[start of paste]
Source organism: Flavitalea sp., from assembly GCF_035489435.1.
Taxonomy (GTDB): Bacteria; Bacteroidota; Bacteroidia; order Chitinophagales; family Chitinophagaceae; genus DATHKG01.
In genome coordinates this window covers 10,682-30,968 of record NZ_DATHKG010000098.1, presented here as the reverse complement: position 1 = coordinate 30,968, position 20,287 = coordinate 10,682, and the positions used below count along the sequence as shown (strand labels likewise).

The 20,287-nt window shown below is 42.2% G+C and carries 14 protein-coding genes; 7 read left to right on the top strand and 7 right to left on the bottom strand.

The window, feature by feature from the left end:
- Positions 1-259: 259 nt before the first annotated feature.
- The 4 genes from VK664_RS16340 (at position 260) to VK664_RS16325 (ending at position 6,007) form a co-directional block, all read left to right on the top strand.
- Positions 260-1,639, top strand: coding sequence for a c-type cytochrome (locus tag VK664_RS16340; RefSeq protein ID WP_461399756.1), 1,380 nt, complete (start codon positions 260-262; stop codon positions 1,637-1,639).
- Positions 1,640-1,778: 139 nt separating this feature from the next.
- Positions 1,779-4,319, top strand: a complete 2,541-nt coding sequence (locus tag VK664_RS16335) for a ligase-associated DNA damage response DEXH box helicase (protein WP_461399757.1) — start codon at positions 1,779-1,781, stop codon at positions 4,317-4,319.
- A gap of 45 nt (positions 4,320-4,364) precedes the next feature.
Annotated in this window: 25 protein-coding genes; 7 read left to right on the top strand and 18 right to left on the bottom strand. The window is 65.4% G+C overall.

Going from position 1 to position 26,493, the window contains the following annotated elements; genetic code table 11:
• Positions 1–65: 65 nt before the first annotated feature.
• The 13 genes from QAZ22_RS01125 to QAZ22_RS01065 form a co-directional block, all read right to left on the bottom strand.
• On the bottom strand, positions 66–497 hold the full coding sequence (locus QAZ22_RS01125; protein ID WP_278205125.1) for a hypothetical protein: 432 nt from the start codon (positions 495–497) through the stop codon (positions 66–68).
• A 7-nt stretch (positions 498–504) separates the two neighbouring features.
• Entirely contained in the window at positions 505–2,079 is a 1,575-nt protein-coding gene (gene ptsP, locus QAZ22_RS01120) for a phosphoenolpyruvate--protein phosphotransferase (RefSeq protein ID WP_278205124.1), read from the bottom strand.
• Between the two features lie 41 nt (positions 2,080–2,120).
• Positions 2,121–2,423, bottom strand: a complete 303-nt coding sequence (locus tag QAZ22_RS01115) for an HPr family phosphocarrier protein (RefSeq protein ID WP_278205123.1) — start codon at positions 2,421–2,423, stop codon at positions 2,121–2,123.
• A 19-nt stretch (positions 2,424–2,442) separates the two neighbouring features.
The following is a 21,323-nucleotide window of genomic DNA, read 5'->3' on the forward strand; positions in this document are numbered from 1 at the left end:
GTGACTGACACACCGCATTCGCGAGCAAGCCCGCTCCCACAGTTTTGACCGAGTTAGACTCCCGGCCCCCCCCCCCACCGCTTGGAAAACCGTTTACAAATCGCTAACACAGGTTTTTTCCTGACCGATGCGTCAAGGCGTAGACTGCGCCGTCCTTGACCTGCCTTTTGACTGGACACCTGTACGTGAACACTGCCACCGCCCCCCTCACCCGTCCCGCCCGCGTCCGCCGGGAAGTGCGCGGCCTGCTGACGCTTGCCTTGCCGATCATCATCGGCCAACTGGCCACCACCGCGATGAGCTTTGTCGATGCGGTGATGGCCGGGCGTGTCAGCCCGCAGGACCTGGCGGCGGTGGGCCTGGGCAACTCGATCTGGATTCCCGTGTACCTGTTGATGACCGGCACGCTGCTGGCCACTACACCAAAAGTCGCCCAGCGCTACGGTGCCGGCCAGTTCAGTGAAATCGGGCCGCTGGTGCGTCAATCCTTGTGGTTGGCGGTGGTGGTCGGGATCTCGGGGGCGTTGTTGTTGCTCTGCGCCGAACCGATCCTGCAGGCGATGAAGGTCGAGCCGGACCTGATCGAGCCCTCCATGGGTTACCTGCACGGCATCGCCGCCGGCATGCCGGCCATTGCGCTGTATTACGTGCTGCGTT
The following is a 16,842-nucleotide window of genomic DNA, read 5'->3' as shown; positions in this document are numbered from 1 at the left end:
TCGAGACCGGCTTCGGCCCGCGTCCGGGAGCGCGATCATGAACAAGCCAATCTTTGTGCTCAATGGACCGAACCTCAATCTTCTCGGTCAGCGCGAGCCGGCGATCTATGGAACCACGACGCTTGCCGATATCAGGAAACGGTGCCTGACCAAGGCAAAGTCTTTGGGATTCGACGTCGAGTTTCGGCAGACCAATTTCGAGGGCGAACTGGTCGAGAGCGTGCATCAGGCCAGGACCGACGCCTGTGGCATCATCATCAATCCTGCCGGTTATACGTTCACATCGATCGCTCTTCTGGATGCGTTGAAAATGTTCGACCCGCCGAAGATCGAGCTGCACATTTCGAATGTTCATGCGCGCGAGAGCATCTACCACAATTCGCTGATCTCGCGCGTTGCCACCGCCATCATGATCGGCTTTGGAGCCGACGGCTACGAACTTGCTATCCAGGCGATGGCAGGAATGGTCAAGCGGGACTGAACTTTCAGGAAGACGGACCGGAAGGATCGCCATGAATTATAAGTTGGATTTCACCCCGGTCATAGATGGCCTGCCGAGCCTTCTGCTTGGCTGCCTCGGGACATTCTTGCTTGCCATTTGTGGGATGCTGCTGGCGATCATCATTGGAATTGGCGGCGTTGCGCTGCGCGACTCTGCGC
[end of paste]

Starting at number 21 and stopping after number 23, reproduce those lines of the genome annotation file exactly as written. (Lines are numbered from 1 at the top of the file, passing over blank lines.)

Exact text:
• A 19-nt stretch (positions 2,424–2,442) separates the two neighbouring features.
The following is a 21,323-nucleotide window of genomic DNA, read 5'->3' on the forward strand; positions in this document are numbered from 1 at the left end:
GTGACTGACACACCGCATTCGCGAGCAAGCCCGCTCCCACAGTTTTGACCGAGTTAGACTCCCGGCCCCCCCCCCCACCGCTTGGAAAACCGTTTACAAATCGCTAACACAGGTTTTTTCCTGACCGATGCGTCAAGGCGTAGACTGCGCCGTCCTTGACCTGCCTTTTGACTGGACACCTGTACGTGAACACTGCCACCGCCCCCCTCACCCGTCCCGCCCGCGTCCGCCGGGAAGTGCGCGGCCTGCTGACGCTTGCCTTGCCGATCATCATCGGCCAACTGGCCACCACCGCGATGAGCTTTGTCGATGCGGTGATGGCCGGGCGTGTCAGCCCGCAGGACCTGGCGGCGGTGGGCCTGGGCAACTCGATCTGGATTCCCGTGTACCTGTTGATGACCGGCACGCTGCTGGCCACTACACCAAAAGTCGCCCAGCGCTACGGTGCCGGCCAGTTCAGTGAAATCGGGCCGCTGGTGCGTCAATCCTTGTGGTTGGCGGTGGTGGTCGGGATCTCGGGGGCGTTGTTGTTGCTCTGCGCCGAACCGATCCTGCAGGCGATGAAGGTCGAGCCGGACCTGATCGAGCCCTCCATGGGTTACCTGCACGGCATCGCCGCCGGCATGCCGGCCATTGCGCTGTATTACGTGCTGCGTT